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Dancer-choreographer Jody Oberfelder completes her body-part trilogy with Madame Ovary
After investigating the heart and head in her immersive dance works 4CHAMBERS and The Brain Piece, choreographer Jody Oberfelder wondered where she should travel for the final installment of her body-part trilogy. She landed on the gut and genitals, and the resulting world-premiere work, Madame Ovary, playing at the Flea Theater May 15 to 19, examines gender identity, sexuality, agency and the ever-evolving terrain of womanhood.
While Gustave Flaubert's groundbreaking 19th-century novel Madame Bovary serves as a very loose foundation, Oberfelder's athletic, modern movement is the work's centerpiece. Legs slice diagonally; a trio performs unexpected lifts as one pulls away; bodies cascade into plank positions and fun hand-jive sections all collide. There are also interactive and multimedia elements. Dancers lead audiences on a preshow treasure hunt, part of the score is a stable of punk songs by Oberfelder herself and she even folds in a film she made when she was eight months pregnant.
Oberfelder also dances in Madame Ovary, which she thought was important as a mature performer. "I feel like people look at an older body differently, like it's not okay," she says. "But I love dancing, and it's been hard not to perform. So it's part of the expression, and I think it's good for audiences to see a range of ages, not just the virtuosic wonder of younger people. You're always a dancer... even past 45."
Oberfelder hopes Madame Ovary will inspire audiences to interrogate their notions of gender and sexuality, just as creating the work did for her. "I've been educated while working on this piece," she admits, adding that she read multiple translations of Madame Bovary and feminist theory like Natalie Angier's Woman: An Intimate Geography as fodder. "My whole life, I grew up in a binary system. I was a kid who was super active and not very feminine, and I did not enjoy being looked down on for being part of the 'fairer sex.' My feistiness and proclivity to be muscular got me labeled as a tomboy, but it was still within that system. I'm realizing that, even though feminism has been large in my life, wanting equality for women is not the only game in town. It's not just about being gay or straight, male or female."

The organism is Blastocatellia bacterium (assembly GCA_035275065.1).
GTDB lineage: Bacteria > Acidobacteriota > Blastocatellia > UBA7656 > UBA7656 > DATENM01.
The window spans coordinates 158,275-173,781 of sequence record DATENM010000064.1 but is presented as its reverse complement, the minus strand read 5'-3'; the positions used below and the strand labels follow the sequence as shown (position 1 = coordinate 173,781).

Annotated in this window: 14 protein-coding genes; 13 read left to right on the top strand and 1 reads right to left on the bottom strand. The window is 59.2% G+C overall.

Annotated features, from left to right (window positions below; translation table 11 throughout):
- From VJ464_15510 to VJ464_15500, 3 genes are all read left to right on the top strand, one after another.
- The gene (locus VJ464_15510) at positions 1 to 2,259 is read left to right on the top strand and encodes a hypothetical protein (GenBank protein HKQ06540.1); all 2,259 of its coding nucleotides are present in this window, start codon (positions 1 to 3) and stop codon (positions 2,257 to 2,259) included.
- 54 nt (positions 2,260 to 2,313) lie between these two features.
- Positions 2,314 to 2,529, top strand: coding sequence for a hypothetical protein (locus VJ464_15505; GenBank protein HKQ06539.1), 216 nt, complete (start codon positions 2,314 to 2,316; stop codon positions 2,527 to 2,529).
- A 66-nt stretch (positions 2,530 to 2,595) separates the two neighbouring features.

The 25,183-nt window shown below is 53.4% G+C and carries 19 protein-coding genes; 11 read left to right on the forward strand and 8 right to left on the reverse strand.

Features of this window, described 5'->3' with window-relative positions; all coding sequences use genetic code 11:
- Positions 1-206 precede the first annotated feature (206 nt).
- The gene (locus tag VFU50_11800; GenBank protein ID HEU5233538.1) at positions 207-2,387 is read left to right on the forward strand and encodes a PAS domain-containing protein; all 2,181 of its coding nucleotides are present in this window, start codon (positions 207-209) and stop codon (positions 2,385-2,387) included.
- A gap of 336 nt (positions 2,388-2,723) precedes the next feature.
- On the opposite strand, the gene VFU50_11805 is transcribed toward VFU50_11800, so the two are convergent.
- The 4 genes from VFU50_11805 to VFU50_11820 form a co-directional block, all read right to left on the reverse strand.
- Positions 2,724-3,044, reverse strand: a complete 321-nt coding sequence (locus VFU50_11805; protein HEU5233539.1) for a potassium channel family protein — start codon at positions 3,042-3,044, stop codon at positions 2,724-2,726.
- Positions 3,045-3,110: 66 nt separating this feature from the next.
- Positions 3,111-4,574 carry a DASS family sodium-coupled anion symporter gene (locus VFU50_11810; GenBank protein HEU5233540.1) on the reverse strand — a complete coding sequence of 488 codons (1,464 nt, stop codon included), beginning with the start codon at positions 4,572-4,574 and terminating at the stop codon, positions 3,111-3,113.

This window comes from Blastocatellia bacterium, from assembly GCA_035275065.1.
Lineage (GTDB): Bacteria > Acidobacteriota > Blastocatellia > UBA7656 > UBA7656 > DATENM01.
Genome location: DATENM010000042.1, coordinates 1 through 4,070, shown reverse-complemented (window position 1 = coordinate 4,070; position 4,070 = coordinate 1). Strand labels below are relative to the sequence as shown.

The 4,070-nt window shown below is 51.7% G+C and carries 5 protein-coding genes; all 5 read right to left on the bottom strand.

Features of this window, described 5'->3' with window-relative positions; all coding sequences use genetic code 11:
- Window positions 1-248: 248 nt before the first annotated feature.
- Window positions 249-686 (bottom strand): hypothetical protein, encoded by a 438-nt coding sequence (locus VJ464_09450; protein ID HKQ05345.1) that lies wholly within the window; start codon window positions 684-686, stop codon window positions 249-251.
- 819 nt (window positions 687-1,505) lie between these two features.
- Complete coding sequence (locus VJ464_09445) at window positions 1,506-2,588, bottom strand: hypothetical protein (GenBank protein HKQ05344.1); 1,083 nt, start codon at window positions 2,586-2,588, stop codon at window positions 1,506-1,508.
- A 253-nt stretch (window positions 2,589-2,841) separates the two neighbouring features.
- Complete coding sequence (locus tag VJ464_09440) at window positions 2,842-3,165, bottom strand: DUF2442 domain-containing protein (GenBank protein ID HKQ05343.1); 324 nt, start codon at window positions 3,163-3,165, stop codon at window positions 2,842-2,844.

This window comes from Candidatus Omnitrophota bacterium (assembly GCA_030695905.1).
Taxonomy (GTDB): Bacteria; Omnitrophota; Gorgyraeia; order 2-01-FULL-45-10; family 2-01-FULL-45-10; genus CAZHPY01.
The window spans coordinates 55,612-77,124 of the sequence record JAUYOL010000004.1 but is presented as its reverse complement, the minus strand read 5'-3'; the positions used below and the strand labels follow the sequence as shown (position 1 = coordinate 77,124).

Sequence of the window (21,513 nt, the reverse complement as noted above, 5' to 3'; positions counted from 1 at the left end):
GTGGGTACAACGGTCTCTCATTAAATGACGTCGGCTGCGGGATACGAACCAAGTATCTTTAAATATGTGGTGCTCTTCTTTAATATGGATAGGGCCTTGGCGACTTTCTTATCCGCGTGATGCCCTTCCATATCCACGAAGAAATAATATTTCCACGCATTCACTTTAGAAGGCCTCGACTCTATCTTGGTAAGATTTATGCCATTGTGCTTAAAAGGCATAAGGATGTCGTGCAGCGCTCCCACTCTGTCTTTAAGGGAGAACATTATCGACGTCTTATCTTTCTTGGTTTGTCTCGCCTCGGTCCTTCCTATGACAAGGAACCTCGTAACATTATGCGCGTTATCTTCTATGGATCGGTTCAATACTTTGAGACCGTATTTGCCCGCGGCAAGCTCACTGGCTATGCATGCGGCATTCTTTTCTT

Two performers in the piece who identify as nonbinary helped Oberfelder expand her awareness. "It's interesting because I've had to rechoreograph and rethink not just a band of women, but a cast of strong people who are asking: Are we defined by our bodies?" she says.
This ultramodern perspective is juxtaposed with references to Flaubert's classic novel about a woman who's destroyed by the gender constraints of her era. "I'm hoping audiences will see a held-back person versus a breaking-out person in the loose portrayal of Madame Bovary/Ovary, and how that's connected to a contemporary idea of owning who we are," Oberfelder says. "The two energies -- fluid or abstract versus 19th-century propriety -- bump up against each other in the piece. For example, Missy Mazzoli's music is abstract, but it's countered by the lyrics I've written, which are specific and articulate ideas in a different way than dance. The words aren't mysterious at all." Case in point: her song "BYOB:" "BYOB/Bring your own body. BYOB/Bring your own fluidity... LGBTQIA. U R U. Hooray!"
In the studio, Oberfelder and her team played with different phrases of movement, often based on key terms and conversations about identity and gender. "We taught each other some moves after picking certain words out," she says. "There were already little, teeny stories that wove together eventually. One day, we went out for a green juice and I asked my performers, 'How do you think it's going? Is it what you want it to be?' When they all said yes, I felt good that everyone in the room had a voice." That kind of inclusion and understanding is exactly the point of Madame Ovary.
TDF MEMBERS: At press time, discount tickets were available for Madame Ovary. Go here to browse our current offers.
Lauren Phoenix Kay regularly contributes to TDF Stages.
Top image: Madame Ovary in rehearsal. Photo by Paula Court.